Why would Loyola University New Orleans host a fundraiser for Planned Parenthood, the nation’s single largest abortion provider?
It’s a Catholic institution, and Catholic teaching condemns abortion, but it took the efforts of the Students for Life campus chapter to remind the university what it stands for.
According to Students for Life of America, this weekend’s performance of The Vagina Monologues, hosted by the campus Women’s Resource Center, was announced at the school’s previous Sunday night mass. Left unstated was that ticket proceeds and 85 percent of merchandise sales would go to Planned Parenthood.
After the Students for Life chapter found the Planned Parenthood connection on the event’s Facebook page, Co-President Alex Lucas met with the campus minister and the club’s faculty moderator.
The club then drafted a letter to the administration arguing against giving the proceeds to Planned Parenthood, which the campus minister brought to his meeting with Loyola’s vice president and Women’s Resource Center director, according to Students for Life of America.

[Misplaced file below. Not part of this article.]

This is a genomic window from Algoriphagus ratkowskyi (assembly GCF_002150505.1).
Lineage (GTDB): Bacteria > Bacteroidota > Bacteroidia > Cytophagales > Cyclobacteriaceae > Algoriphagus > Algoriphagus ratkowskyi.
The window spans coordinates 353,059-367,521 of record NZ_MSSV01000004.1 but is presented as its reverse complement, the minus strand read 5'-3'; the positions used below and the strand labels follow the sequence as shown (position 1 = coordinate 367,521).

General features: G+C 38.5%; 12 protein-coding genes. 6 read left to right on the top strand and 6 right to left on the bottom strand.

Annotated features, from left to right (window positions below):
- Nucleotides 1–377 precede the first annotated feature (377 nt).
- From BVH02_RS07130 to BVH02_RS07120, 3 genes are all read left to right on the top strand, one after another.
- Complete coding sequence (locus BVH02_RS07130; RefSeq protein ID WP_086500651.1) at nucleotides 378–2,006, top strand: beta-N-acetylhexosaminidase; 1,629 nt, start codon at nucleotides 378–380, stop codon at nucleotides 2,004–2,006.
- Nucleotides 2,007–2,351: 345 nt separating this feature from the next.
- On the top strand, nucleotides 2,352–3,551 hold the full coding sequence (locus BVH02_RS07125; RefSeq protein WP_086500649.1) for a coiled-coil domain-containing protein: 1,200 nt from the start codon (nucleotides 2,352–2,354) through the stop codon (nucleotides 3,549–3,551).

The whistleblowing forced the resource center to divert the proceeds to a different organization, STAR: Sexual Trauma Awareness Response.
There’s no mention on the current event page, which is missing the “edit history” function of some Facebook pages, that Planned Parenthood was the original beneficiary. A Wednesday post on the discussion page says simply the play will “now” benefit STAR.
The edit history for the resource center’s Jan. 30 Facebook post, however, shows that it didn’t name the beneficiary of the show until three days later – after the change from Planned Parenthood to STAR had been imposed.
The Students for Life chapter said in a Facebook post Saturday that it did not oppose the hosting of the play and did not try to stop it “in any way”:
The show is an empowering work of feminist art meant to bring awareness to discrimination, sexual abuse, and other important issues affecting women. LSFL was not trying to impose its beliefs on anyone on or off campus. STAR, or Sexual Trauma Awareness and Response, is an organization whose purpose is more in line with that of the show, and we believe that by donating the proceeds to STAR, Loyola’s Women’s Resource Center will have a much greater positive impact on women in the New Orleans area. Loyola Students for Life was attempting to make the show more inclusive by redirecting the proceeds toward an organization the entire student body would feel comfortable supporting.
It was apparently responding to claims that it tried to cancel the play. SFLA President Kristan Hawkins said in the national organization’s post that the Catholic university “should have also cancelled the performance and secured a more appropriate show for a Catholic campus.”
IMAGE: a katz/Shutterstock